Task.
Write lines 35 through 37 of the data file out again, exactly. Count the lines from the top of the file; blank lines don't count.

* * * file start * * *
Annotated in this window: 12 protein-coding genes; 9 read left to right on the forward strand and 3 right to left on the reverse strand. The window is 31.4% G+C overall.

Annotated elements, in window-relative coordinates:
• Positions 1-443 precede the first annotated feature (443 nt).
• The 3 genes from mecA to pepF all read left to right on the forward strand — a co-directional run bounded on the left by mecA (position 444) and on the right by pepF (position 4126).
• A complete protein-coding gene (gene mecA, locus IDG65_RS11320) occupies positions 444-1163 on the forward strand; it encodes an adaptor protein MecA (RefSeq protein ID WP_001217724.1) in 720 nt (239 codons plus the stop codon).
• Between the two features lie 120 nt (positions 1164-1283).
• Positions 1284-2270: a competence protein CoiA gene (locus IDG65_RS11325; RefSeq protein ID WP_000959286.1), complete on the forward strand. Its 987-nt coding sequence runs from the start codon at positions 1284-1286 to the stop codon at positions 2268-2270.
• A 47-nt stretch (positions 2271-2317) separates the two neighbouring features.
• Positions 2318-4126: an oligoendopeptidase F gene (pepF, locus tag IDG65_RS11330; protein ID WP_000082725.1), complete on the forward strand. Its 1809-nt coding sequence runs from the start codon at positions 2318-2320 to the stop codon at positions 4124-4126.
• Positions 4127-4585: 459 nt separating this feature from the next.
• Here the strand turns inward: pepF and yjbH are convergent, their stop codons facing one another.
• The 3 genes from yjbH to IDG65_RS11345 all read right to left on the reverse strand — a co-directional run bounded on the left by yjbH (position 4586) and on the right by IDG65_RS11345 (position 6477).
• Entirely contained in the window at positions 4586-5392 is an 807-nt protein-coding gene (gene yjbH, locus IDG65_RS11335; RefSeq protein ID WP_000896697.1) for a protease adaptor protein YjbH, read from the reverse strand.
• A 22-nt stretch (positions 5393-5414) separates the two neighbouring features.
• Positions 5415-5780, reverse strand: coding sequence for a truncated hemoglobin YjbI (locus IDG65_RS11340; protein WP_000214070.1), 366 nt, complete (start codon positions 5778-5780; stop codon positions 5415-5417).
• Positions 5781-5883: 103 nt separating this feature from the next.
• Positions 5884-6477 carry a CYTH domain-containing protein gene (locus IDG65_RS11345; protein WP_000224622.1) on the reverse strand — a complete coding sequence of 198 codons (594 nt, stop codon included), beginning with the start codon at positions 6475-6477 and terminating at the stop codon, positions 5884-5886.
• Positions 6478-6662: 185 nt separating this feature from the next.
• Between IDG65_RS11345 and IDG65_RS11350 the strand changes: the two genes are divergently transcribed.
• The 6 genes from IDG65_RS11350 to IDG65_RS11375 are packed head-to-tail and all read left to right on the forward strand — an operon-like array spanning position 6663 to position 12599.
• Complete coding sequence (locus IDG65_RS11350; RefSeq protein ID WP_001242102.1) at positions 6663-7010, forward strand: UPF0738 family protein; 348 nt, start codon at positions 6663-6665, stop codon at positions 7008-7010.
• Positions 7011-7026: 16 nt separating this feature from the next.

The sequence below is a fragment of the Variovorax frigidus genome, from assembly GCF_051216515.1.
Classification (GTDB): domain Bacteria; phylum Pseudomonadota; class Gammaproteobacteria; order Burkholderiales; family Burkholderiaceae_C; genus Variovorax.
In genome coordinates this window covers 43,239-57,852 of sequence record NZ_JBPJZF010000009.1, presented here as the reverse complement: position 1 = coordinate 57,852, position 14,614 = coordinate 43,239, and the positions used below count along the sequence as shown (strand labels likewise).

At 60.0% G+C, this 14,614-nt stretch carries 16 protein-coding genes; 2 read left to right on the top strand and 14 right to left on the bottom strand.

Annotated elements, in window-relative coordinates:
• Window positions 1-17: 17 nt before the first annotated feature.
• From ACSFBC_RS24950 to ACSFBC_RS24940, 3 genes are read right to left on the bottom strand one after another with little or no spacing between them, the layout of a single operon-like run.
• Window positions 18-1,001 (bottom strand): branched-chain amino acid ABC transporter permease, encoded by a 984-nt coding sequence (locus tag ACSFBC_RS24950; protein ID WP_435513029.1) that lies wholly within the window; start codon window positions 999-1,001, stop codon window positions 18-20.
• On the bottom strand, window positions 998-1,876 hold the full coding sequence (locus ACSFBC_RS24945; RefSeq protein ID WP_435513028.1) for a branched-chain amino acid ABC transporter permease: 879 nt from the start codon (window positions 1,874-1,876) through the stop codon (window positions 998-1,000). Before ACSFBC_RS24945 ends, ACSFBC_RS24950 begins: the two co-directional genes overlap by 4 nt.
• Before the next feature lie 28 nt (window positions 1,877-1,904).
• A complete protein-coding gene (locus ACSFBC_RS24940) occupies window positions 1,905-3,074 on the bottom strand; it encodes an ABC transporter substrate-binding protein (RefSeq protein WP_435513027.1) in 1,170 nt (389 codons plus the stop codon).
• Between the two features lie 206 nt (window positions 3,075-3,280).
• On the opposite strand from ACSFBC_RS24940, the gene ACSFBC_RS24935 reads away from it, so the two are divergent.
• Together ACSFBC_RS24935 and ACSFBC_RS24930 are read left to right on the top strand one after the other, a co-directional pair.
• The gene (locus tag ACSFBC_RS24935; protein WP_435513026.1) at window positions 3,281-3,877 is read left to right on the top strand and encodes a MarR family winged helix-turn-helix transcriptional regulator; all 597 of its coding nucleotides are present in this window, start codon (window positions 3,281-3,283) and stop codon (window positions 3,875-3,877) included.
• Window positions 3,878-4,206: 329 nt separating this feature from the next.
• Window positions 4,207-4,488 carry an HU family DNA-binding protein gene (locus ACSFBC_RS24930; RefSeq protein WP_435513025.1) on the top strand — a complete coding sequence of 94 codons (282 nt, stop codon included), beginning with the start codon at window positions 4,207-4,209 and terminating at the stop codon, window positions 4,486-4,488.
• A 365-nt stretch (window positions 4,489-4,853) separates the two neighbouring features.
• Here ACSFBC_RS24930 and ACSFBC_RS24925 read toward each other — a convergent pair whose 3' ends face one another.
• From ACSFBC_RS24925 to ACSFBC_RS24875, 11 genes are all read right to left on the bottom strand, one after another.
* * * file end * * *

• On the opposite strand from ACSFBC_RS24940, the gene ACSFBC_RS24935 reads away from it, so the two are divergent.
• Together ACSFBC_RS24935 and ACSFBC_RS24930 are read left to right on the top strand one after the other, a co-directional pair.
• The gene (locus tag ACSFBC_RS24935; protein WP_435513026.1) at window positions 3,281-3,877 is read left to right on the top strand and encodes a MarR family winged helix-turn-helix transcriptional regulator; all 597 of its coding nucleotides are present in this window, start codon (window positions 3,281-3,283) and stop codon (window positions 3,875-3,877) included.